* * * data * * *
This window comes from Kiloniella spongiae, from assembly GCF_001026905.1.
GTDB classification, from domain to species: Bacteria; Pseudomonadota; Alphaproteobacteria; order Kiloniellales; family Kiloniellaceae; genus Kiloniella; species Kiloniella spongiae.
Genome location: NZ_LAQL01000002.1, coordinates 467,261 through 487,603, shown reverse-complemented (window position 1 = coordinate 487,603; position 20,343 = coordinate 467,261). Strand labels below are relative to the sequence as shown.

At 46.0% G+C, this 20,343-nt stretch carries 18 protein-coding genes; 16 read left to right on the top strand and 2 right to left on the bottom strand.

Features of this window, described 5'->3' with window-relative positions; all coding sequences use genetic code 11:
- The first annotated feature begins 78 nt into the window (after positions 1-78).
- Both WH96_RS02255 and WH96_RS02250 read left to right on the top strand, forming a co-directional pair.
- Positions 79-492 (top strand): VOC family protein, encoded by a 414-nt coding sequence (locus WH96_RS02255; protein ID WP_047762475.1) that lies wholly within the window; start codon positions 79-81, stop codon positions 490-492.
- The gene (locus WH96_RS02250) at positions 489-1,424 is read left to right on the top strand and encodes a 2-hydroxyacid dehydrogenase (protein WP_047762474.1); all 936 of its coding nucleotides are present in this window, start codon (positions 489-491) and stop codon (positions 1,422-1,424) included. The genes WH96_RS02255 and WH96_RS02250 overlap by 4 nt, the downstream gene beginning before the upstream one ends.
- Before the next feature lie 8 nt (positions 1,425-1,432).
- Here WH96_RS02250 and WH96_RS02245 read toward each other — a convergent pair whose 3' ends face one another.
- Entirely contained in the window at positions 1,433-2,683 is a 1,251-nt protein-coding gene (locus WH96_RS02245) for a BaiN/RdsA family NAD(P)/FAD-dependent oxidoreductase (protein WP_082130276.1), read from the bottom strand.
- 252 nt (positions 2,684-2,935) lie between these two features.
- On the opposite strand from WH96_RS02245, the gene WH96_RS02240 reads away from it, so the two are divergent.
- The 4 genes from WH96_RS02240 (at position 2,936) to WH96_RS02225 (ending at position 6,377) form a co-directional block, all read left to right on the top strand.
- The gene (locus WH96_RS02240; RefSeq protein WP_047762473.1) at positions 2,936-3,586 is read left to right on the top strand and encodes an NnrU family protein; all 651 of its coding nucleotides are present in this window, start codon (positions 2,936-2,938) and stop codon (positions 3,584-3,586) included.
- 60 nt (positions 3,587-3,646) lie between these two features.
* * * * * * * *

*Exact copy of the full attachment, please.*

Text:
This window comes from Kiloniella spongiae, from assembly GCF_001026905.1.
GTDB classification, from domain to species: Bacteria; Pseudomonadota; Alphaproteobacteria; order Kiloniellales; family Kiloniellaceae; genus Kiloniella; species Kiloniella spongiae.
Genome location: NZ_LAQL01000002.1, coordinates 467,261 through 487,603, shown reverse-complemented (window position 1 = coordinate 487,603; position 20,343 = coordinate 467,261). Strand labels below are relative to the sequence as shown.

At 46.0% G+C, this 20,343-nt stretch carries 18 protein-coding genes; 16 read left to right on the top strand and 2 right to left on the bottom strand.

Features of this window, described 5'->3' with window-relative positions; all coding sequences use genetic code 11:
- The first annotated feature begins 78 nt into the window (after positions 1-78).
- Both WH96_RS02255 and WH96_RS02250 read left to right on the top strand, forming a co-directional pair.
- Positions 79-492 (top strand): VOC family protein, encoded by a 414-nt coding sequence (locus WH96_RS02255; protein ID WP_047762475.1) that lies wholly within the window; start codon positions 79-81, stop codon positions 490-492.
- The gene (locus WH96_RS02250) at positions 489-1,424 is read left to right on the top strand and encodes a 2-hydroxyacid dehydrogenase (protein WP_047762474.1); all 936 of its coding nucleotides are present in this window, start codon (positions 489-491) and stop codon (positions 1,422-1,424) included. The genes WH96_RS02255 and WH96_RS02250 overlap by 4 nt, the downstream gene beginning before the upstream one ends.
- Before the next feature lie 8 nt (positions 1,425-1,432).
- Here WH96_RS02250 and WH96_RS02245 read toward each other — a convergent pair whose 3' ends face one another.
- Entirely contained in the window at positions 1,433-2,683 is a 1,251-nt protein-coding gene (locus WH96_RS02245) for a BaiN/RdsA family NAD(P)/FAD-dependent oxidoreductase (protein WP_082130276.1), read from the bottom strand.
- 252 nt (positions 2,684-2,935) lie between these two features.
- On the opposite strand from WH96_RS02245, the gene WH96_RS02240 reads away from it, so the two are divergent.
- The 4 genes from WH96_RS02240 (at position 2,936) to WH96_RS02225 (ending at position 6,377) form a co-directional block, all read left to right on the top strand.
- The gene (locus WH96_RS02240; RefSeq protein WP_047762473.1) at positions 2,936-3,586 is read left to right on the top strand and encodes an NnrU family protein; all 651 of its coding nucleotides are present in this window, start codon (positions 2,936-2,938) and stop codon (positions 3,584-3,586) included.
- 60 nt (positions 3,587-3,646) lie between these two features.